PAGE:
Monday, March 24, 2008

Will Hannah Montana Save Us?

Ah, ticket scalpers, the bane of my existence. Bastards have stolen hundreds from me over the years, usually under anonymous identities on ebay. One thing that would really grind my gears was attempting to haggle down a fellow student during the post-dark ages so that a visiting friend could tag along inside the gates.

Most of my fellow students were rather shameless about it, honestly. I got out right before things turned crazy. Following the Orange Bowl, season tickets sold out in 13 days. The next year? 59 minutes. Things will likely be just as bad, or worse, going forward...but this brings me to the point.

Who is benefiting from ticket scalping? Not the fans, that's for sure. Not the schools, they don't get a cut. Not even the government...I've never been charged 6% sales tax by some shady character standing in front of McLanahans.

Que angry soccer moms. Legislators in New York are doing what they do best, writing up legislation that probably won't get passed:

Leroy Comrie, the chairman of the Consumer Affairs Committee, will introduce the legislation, officially called the Ticket Resale Consumer Fairness Bill, on Wednesday. The bill mandates that any New York City entertainment venues which receive public funding (which is true for essentially any large venue) must reserve at least 40 percent of tickets for individual customers, publicly announce the number of tickets for sale to individual consumers, and limit individuals buyers to four tickets per day per through any sales medium.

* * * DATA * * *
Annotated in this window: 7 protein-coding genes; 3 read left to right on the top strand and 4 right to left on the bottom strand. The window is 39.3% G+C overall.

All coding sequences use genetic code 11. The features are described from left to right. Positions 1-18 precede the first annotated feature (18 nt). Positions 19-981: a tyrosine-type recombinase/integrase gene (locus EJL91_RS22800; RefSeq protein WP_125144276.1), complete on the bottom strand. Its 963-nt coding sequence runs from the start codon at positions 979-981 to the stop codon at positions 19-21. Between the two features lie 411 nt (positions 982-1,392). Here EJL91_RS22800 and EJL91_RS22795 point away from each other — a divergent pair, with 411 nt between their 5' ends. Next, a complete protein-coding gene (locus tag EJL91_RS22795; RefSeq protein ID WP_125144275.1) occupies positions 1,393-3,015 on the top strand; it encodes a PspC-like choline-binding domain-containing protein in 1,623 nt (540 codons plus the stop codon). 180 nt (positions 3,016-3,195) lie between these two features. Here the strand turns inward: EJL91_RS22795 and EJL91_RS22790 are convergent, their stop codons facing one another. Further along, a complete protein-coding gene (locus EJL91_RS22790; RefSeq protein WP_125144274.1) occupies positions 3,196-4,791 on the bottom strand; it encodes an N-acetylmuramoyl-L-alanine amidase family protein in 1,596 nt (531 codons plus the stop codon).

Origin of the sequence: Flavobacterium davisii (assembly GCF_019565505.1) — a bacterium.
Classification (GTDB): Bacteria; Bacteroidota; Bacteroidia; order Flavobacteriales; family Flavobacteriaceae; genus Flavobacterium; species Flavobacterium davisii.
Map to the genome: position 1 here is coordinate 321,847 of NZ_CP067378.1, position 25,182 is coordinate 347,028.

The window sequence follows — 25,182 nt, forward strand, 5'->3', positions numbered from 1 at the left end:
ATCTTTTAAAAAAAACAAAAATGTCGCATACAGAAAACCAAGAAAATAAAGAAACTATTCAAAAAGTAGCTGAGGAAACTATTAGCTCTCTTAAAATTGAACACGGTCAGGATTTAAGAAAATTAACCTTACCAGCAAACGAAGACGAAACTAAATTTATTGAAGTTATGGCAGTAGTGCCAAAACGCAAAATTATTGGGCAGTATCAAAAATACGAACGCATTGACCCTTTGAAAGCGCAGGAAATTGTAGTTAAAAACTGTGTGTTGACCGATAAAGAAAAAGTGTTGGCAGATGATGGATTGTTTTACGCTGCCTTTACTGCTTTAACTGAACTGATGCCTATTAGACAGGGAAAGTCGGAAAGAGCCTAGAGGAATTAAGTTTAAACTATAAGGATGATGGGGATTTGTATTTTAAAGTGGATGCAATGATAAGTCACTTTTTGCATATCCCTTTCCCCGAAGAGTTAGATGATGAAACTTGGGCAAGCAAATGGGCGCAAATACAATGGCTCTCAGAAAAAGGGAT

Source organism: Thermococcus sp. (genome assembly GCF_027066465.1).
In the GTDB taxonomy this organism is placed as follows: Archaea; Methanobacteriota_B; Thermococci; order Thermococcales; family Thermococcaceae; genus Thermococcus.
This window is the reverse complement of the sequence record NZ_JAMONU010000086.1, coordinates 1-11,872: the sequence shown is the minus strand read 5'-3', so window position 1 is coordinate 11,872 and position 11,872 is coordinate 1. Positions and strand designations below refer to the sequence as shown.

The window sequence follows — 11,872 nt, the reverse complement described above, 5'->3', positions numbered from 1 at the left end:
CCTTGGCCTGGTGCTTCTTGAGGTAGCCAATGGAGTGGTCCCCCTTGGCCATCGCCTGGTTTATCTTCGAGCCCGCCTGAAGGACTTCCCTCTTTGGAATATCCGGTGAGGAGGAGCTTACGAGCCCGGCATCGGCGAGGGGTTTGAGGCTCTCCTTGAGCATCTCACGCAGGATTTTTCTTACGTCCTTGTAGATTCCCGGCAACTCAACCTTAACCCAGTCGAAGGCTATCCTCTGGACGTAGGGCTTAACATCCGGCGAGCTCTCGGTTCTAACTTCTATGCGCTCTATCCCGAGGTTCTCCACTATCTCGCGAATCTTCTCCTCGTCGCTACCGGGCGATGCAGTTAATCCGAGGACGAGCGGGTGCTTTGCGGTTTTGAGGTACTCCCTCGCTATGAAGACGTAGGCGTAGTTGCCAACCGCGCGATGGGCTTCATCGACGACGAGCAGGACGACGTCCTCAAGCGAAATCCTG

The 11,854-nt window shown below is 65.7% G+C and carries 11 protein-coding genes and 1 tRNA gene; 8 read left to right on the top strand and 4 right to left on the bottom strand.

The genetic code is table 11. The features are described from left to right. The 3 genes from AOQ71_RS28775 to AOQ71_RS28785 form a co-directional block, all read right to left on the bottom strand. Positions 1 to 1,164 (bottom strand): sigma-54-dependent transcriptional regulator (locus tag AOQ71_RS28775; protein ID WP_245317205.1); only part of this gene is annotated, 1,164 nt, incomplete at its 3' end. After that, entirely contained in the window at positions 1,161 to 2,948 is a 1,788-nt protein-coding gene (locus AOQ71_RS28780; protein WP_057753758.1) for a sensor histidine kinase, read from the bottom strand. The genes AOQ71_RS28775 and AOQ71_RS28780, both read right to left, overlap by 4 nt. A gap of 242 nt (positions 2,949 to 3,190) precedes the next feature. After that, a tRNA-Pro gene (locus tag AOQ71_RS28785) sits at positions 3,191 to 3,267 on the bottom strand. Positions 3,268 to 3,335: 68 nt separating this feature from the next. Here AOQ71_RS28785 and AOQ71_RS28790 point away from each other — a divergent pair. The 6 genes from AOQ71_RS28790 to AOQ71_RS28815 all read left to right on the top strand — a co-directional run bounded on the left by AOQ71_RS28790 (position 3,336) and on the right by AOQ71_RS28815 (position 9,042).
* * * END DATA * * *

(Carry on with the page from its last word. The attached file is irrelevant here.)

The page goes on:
Why all the fuss?
Once upon a time, hardcore fans would camp out to buy tickets. But with the advent of online selling, ticket resale agencies or ticket brokers now swoop in and purchase bulk tickets to theatrical, musical, sporting or athletic events by using advanced computer software. Many times, within minutes, they turn around and sell the tickets for multiple times face value online, at sites such as at StubHub....Ticketmaster estimates that on some days, 80 percent of all ticket requests that arrive at its Web site are generated by the automated software bots.

Interesting, so what triggered all the legal action? Well, scalpers starting breaking rule number one: Don't piss off the parents of spoiled rich white girls. Hannah Montana, some type of fake singer, has been touring the country and parents have been shelling out thousands of dollars a ticket so their young ones can see her live.

So bringing this a little closer to home, no one needs to worry, PSU is on it!
Unfortunately, there is no way to control students reselling their tickets, said Greg Myford, associate athletic director of marketing and communications...."We're looking at how we can police [scalping] and, more importantly, act on it," he said.

Right, actually doing something, thanks for laying it out for us Greg.

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